by James Brumley | October 16, 2013 1:48 pm
While the government shutdown has been tough for most of the market, a handful of stocks in certain industries have been hit particularly hard by the budget impasse in Washington D.C.
There is good news, though — once the political posturing is done, the budget is approved, and the debt-limit raised, the hardest-hit names should rally back equally well. Budget approval is how this will all end sooner or later, so a recovery is simply a matter of time.
These five small-cap stocks are particularly well-positioned to snap back from their recent slump.
How does the government’s shutdown affect maritime shipping demand? It doesn’t … at least not directly.
However, there’s an indirect consequence on the shipping industry when certain government offices are shuttered. The closure of the National Agriculture Statistic Service, for instance, has meant farmers and commodity buyers don’t have access to their usual demand, supply, and price reports. In turn, since these growers don’t know what their goods are worth, they’re not selling many, if at all. Ditto on the buying end.
But what does that have to do with maritime shipping, and dry-bulk shipping in general? If the food commodity market has ground to a halt, then the need to ship dry-bulk goods has also been crimped. Once the key agricultural offices reopen and price information starts flowing again, demand for transportation services will ramp up.
First in line for that rebound is small cap shipper DryShips (DRYS), which has seen its shares slide 13% since their late-September peak.
As if the for-profit education sector needed any more headaches — after a wave of accreditation scrutiny earlier in the year — the shutdown may have thrown them out of the frying pan and into the fire.
See, with the shutdown now lasting more than a week, the number of people processing federal aid has been reduced due to furloughs, which in turn means there’s a backlog of aid applications. It won’t affect students who are already enrolled in the fall semester; they’ve all received their aid already. Not every for-profit school follows the traditional two-semester calendar though, and a few of them cater to a student base that relies heavily on this now-backlogged aid.
American Public Education (APEI) has been one of the biggest victims of the DOE’s partial shutdown. The 41,000 individual online classes scheduled to begin a few days ago were reduced by 13,000 when many military and government employees lost their tuition assistance as of October 1st.
APEI has been under plenty of selling pressure of late, but the mere whiff of a budget deal has already prodded the stock upward again. Given time for the effects of an approved budget to kick in, the stock should continue to climb as more students flock back to school, spurred by freely flowing financial aid.
Just for the sake of clarity, though the budget-related shutdown isn’t helping dairy farms, it’s not the lone reason dairy companies have been struggling of late. Mostly they’re the victims of a soon-to-expire (on December 31st) dairy-price stabilization bill.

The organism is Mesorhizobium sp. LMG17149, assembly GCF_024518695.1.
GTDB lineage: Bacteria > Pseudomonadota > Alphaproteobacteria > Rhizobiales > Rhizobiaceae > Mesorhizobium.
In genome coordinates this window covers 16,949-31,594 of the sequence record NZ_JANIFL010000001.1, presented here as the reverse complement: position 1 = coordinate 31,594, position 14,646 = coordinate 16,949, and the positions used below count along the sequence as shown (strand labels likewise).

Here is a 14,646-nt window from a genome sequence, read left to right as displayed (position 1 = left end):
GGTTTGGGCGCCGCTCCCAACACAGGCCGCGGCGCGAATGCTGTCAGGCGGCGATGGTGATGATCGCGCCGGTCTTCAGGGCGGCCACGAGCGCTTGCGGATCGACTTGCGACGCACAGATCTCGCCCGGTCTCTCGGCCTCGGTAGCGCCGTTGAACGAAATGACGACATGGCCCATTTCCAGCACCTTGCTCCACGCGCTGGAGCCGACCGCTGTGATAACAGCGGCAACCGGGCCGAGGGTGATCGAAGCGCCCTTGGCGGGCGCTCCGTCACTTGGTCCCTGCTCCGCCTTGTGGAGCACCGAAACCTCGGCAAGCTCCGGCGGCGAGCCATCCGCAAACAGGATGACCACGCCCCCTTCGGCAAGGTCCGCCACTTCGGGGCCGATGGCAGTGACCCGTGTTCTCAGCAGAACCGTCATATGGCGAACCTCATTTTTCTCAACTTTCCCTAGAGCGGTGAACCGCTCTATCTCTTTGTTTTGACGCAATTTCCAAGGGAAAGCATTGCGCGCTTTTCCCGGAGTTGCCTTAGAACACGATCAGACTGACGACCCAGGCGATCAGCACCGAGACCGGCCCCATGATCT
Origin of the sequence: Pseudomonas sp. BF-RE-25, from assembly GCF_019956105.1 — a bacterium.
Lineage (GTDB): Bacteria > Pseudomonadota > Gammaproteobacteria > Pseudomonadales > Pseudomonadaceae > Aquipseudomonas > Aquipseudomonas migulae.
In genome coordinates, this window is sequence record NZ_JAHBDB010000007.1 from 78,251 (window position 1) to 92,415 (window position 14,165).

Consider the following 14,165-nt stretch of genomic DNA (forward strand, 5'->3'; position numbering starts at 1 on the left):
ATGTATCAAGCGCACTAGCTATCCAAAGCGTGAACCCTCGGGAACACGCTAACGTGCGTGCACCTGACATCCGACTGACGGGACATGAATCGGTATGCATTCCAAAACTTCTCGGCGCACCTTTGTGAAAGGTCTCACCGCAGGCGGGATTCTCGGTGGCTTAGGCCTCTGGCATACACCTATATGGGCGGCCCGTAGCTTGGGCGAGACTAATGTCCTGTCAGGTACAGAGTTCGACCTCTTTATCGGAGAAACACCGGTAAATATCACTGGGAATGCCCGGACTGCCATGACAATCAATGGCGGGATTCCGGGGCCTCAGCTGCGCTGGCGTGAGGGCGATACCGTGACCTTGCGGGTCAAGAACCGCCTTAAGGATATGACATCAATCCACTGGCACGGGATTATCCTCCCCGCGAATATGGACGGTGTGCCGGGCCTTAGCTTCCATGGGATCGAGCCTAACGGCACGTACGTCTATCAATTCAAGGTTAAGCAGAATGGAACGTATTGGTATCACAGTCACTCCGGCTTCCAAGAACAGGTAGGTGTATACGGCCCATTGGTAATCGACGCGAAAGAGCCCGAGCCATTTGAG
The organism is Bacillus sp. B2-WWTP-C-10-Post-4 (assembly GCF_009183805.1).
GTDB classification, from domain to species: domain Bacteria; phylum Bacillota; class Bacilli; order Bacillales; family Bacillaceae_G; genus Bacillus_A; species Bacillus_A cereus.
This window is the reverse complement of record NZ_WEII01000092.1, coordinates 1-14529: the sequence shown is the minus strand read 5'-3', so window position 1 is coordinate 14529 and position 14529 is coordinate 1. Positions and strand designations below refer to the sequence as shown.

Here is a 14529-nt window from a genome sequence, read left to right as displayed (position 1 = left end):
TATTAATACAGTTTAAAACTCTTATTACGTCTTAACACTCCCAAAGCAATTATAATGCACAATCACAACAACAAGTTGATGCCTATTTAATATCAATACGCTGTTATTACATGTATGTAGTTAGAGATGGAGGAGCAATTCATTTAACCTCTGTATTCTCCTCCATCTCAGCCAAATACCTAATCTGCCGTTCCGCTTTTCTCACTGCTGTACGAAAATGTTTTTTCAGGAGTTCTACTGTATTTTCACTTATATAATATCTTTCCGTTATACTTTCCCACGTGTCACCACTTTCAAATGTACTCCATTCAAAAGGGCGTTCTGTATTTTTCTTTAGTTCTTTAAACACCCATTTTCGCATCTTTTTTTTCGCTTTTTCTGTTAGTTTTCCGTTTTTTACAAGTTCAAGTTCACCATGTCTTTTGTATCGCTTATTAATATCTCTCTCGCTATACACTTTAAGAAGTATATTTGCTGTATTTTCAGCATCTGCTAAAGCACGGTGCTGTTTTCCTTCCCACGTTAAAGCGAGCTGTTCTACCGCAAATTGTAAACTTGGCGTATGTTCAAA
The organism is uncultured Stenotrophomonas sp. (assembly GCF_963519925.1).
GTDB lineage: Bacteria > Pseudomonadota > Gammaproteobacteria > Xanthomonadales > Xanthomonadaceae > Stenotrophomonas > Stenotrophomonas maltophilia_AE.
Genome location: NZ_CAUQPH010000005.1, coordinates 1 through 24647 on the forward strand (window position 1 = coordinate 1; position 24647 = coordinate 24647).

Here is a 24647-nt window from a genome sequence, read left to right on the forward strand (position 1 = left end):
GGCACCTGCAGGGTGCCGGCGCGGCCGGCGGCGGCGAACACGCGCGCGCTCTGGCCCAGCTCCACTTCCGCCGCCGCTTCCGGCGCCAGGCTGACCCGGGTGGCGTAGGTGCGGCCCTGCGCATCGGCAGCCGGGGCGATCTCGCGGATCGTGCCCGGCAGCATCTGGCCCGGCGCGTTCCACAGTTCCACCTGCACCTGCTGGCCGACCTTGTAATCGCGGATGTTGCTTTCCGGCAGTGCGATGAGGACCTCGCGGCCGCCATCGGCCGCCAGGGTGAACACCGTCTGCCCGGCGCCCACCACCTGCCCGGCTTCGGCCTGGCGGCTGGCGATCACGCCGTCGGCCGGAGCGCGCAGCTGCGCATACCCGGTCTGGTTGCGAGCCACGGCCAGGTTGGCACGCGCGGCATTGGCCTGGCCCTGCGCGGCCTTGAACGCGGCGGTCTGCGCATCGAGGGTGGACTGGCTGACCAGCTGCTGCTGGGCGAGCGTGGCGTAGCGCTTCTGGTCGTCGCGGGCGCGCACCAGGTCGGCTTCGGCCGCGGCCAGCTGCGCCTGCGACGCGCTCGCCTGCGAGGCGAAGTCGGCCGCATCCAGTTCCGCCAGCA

The primary worry is that Congress will greatly alter the usual terms of the bill in order to come to some sort of budget consensus, leaving the dairy business unable to support itself. The lesser worry is that the shutdown will last through the December 31st deadline, preventing the introduction of any kind of new farm bill in the meantime, which means law from 1949 will be re-instituted by default. Either way, the price of milk for consumers would theoretically skyrocket and end up pricing dairy products right out of the market for these small-cap stocks.
Once the budget impasse is wrapped up though, a new Dairy Stabilization Act should be right around the corner. That’s good news for a small-cap company like dairy farm Lifeway Foods (LWAY), which saw its shares fall nearly 25% over the course of August and September when the budget impasse was shaping up.
It sounds a little too obvious to be true, but apparently, furloughed employees really do stop eating out when they’re not receiving a paycheck, even though they can remain relatively confident they’ll be back to work sooner than later. History says about three weeks’ worth of shutdown starts to take a measurable toll on the nation’s personal consumption.
Larger restaurant chains can handle the lull. A less liquid small-cap name like Carrols Restaurant Group (TAST), however, feels the pain pretty intensely. That’s why shares are down about 8% this month.
Once those 800,000 furloughed employees start getting a paycheck again though, Carrols shares should work their way right back up to where they came from.
While most of the federal government’s mortgage loan-guarantee programs (like the FHA) are still operating, many of them are operating on thinner staff, meaning it’s taking longer to complete the lending process. And, for certain loan types and agencies that require annual funding (like FHA’s multifamily housing office or the USDA), they’re not backing any mortgage loans until further notice … which is to say, until the government’s bank account is refilled.
The reduction in the number of loan approvals as well as a reduction in the length of time to get a loan approved certainly hasn’t helped homebuilders like The Ryland Group (RYL); RYL shares are down almost 5% in October.
But the bigger threat to Ryland is the sheer uncertainty of buying a home in a foggy real estate environment. Once the shutdown ends and the lending gears get oiled again, however, Ryland and other small cap stocks in the industry should perk right back up.
As of this writing, James Brumley did not hold a position in any of the aforementioned securities.
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